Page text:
En EspaŅol

Q. Who is Mr. Smarty Plants?

A: There are those who suspect Wildflower Center volunteers are the culpable and capable culprits. Yet, others think staff members play some, albeit small, role. You can torture us with your plant questions, but we will never reveal the Green Guru's secret identity.

Help us grow by giving to the Plant Database Fund or by becoming a member

Did you know you can access the Native Plant Information Network with your web-enabled smartphone?

Share

Ask Mr. Smarty Plants

Ask Mr. Smarty Plants is a free service provided by the staff and volunteers at the Lady Bird Johnson Wildflower Center.

Search Smarty Plants
    
 
See a list of all Smarty Plants questions
Can't find the answer in our existing FAQs, submit a question to Mr. Smarty Plants.
Need help with plant identification, visit the plant identification page.
 
rate this answer
Not Yet Rated

Tuesday - April 08, 2008

From: Austin, TX
Region: Southwest
Topic: Wildflowers
Title: Wildflower to succeed bluebonnets
Answered by: Barbara Medford

QUESTION:

I am looking for a "partner" plant for bluebonnets? What perennial plant doesn't really "appear" until after April? What I want is a sea of bluebonnets in March and April but when they go dormant I'd like this other plant to grow into its space and then it to die in the winter and come back after the bluebonnets are done. Does that make sense?

ANSWER:

Of course, it makes sense, Nature does it all the time. The ground is not left bare when the bluebonnets have bloomed, dropped their seeds and begun to dry and sink back into the ground. However, what naturally occurs may not be a field of another wildflower that will begin to bloom on schedule and then drop back for another and another until it's time for the bluebonnets again. Most likely, it will be native grasses that will begin to grow toward the sunlight as the bluebonnets begin to droop. Native grasses do bloom, but the blossoms are not of the sort to grace postcards; they are usually small and inconspicuous. But the grasses are as necessary in Nature's plan as the flowers, for wild animal forage, nesting shelter, seed for birds, etc.

Go to this How-To Article on Meadow Gardening. You will understand that this is not a quickie project of throwing out a selection of seeds and waiting for the picture ops to begin. It is a slow process, planting some plants by plugs, some by seeds, and removing others that do not belong there, such as non-natives or invasives. Read A Guide to Native Plant Gardening to get a better feel for what should go into your meadow. Obviously, you want to plant natives in the area, since those plants have evolved over millennia to cope with the soil, the average annual moisture, and the insects of the area. Follow the links in the two referenced articles to discussions of the specific plants that are suggested. You can't take Nature's place, but you can certainly make your own little corner of the world look natural and beautiful.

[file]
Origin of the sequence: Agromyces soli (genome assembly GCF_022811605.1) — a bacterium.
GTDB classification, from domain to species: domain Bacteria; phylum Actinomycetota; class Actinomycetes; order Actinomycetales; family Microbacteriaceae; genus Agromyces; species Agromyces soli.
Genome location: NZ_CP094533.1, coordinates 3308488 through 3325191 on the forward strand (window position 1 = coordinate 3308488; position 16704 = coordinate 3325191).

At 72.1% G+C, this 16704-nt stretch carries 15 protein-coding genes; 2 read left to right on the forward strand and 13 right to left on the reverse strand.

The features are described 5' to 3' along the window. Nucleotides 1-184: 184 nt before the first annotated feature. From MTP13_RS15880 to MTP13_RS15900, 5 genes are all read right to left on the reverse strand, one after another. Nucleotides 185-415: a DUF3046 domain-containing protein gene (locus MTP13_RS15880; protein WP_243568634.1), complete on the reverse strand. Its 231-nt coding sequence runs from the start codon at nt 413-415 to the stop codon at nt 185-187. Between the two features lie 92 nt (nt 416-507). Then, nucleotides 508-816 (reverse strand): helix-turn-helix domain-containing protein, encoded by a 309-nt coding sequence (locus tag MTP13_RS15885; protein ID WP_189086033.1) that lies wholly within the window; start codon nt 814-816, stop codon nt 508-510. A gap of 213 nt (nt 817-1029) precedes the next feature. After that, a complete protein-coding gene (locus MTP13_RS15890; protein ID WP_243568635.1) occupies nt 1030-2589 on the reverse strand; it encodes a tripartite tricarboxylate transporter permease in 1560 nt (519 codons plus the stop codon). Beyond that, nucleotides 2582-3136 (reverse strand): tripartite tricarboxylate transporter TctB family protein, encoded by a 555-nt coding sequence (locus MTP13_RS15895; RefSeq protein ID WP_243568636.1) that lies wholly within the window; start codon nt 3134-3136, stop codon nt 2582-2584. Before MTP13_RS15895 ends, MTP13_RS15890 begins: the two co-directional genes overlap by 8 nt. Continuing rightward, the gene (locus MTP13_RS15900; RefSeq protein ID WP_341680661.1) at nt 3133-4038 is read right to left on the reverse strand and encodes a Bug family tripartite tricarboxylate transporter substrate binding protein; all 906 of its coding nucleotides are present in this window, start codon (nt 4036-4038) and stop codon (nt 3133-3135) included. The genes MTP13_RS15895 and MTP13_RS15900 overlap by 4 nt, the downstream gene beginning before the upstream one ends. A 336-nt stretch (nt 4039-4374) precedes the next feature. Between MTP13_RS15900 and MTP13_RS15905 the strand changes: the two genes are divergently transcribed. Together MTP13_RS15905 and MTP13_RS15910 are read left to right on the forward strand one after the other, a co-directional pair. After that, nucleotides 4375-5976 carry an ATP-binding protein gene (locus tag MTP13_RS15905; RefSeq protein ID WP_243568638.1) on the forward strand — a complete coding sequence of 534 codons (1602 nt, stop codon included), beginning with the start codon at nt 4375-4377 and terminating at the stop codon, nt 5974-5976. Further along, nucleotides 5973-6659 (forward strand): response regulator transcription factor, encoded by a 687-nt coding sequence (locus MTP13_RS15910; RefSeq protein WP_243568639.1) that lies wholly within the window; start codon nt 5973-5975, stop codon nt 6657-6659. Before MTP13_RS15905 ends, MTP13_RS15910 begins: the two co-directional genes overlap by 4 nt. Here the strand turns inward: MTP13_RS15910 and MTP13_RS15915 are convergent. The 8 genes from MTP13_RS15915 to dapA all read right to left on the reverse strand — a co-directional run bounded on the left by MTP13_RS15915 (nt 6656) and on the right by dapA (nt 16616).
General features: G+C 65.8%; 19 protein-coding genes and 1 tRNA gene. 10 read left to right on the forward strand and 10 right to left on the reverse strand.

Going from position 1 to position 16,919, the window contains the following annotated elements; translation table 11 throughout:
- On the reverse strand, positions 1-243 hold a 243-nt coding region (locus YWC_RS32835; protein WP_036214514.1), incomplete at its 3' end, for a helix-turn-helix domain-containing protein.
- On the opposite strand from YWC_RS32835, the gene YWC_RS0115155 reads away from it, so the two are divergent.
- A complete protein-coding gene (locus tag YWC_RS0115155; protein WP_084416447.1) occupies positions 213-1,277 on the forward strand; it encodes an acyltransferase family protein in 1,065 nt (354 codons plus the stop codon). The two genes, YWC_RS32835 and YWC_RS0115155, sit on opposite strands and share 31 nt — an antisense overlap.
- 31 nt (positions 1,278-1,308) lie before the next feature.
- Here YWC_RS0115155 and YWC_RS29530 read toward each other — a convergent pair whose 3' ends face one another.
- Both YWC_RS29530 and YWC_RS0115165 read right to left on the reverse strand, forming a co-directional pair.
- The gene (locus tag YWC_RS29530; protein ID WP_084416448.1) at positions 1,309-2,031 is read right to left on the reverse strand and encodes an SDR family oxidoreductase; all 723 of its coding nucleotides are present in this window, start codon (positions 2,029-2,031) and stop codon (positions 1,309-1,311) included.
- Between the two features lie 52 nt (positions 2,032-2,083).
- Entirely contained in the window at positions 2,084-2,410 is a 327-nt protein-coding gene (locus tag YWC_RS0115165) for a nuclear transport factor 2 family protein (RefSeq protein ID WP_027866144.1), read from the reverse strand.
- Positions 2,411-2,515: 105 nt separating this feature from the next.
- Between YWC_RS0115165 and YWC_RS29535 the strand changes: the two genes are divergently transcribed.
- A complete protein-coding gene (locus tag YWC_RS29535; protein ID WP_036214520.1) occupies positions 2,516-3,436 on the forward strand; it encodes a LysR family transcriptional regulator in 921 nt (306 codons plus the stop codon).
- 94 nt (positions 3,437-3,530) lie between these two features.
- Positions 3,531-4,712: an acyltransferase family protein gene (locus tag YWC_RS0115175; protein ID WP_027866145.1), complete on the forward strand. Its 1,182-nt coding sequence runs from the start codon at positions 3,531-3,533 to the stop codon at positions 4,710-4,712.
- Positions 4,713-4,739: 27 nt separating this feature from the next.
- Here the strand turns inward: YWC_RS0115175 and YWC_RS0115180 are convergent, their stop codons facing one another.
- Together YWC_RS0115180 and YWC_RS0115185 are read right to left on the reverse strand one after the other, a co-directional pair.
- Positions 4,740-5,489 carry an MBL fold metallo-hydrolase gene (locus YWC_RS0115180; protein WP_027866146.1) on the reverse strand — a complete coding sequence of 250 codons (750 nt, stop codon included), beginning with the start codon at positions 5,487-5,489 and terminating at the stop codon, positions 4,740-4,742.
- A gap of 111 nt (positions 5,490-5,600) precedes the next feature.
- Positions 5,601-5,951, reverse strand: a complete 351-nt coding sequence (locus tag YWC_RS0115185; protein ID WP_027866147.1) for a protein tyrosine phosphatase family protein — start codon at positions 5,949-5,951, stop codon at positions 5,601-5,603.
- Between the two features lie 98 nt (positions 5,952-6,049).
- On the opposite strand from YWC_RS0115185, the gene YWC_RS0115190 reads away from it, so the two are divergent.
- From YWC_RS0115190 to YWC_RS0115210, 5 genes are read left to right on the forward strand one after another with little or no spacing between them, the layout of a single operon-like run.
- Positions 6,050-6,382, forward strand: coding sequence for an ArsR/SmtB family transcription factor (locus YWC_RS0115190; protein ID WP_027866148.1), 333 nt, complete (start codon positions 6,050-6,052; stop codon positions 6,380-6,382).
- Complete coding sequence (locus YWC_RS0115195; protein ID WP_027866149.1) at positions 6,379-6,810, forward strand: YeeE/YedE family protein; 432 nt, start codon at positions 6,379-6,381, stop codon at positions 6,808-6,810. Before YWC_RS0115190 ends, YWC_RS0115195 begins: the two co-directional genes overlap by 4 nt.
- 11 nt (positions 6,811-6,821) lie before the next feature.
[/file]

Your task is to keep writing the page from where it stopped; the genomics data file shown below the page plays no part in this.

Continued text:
More Wildflowers Questions

Reason for small winecup flowers (Callirhoe sp.)
May 25, 2007 - I purchased some winecup seeds from a wildflower seed company and planted them this past autumn. I live in the northcentral Texas area. This spring, several of the seeds sprouted but they had tiny lav...
view the full question and answer

A bounty of options for planting natives in Hockley Texas
April 21, 2011 - I have about 1 acre of land in Hockley Texas, outside Houston, that we had cleared of shrubs and poison ivy. We kept the trees so there are some areas with mostly shade and some areas with partial su...
view the full question and answer

Spanish name for bluebonnet
May 14, 2008 - What is the Spanish name for bluebonnet? They were in Texas before any other Europeans and must have named the flower. I cannot find it anywhere.
view the full question and answer

Plants for a Narrow, Dry, Shaded Site in Georgia
April 03, 2014 - I am writing from Valdosta, GA. Could you please suggest three perennial shrubs and/or plants that flower at different times of the spring and summer? Also ones that can be planted in a 2 ft. wide s...
view the full question and answer

Need help with a Coreopsis eating beetle in Shiro, TX
April 20, 2011 - Mr.Smarty Plants,(Sorry, I kept messing up with my emails) Anyway, here goes: I usually have a beautiful meadow full of lanceleaf coreopsis blooming by now. Not this year. I found to my horror every s...
view the full question and answer

Smarty Plants's Facebook profile Support the Wildflower Center by Donating Online or Becoming a Member today.

Mr. Smarty Plants wants you to be his Facebook friend. Click the Facebook icon to add yourself to Mr. Smarty Plants list of friends.
E-NEWSLETTER | BECOME A MEMBER | DONATE NOW | MEDIA | SITEMAP
© 2014 Lady Bird Johnson Wildflower Center